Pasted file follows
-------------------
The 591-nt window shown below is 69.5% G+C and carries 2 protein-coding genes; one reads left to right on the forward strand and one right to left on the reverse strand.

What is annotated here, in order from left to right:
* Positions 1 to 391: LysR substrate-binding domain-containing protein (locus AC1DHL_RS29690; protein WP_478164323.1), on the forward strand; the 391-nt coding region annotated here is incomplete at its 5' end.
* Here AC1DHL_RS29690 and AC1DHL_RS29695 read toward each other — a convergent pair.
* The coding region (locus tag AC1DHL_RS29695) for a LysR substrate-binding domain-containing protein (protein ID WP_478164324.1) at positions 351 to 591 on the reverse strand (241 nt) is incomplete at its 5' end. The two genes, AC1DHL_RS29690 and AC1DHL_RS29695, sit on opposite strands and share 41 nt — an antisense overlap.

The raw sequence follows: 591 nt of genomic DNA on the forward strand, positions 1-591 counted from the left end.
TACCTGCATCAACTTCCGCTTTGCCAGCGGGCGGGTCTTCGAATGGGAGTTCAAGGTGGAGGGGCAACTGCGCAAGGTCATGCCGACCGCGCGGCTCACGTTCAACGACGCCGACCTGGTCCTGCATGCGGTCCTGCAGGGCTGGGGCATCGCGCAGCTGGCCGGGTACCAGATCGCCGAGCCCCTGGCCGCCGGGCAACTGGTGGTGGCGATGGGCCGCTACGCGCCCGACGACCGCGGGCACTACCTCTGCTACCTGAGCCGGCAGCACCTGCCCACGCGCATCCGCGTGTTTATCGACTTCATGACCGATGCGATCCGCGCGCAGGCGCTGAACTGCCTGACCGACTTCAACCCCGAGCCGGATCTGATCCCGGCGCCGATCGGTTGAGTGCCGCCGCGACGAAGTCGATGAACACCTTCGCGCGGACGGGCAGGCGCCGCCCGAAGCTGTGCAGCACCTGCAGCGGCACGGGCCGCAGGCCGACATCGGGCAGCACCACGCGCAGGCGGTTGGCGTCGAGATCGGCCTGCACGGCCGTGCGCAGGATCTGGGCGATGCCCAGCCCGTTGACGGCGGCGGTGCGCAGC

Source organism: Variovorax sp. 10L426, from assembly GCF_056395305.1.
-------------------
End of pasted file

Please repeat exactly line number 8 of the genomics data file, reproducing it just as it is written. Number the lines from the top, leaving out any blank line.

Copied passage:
Source organism: Variovorax sp. 10L426, from assembly GCF_056395305.1.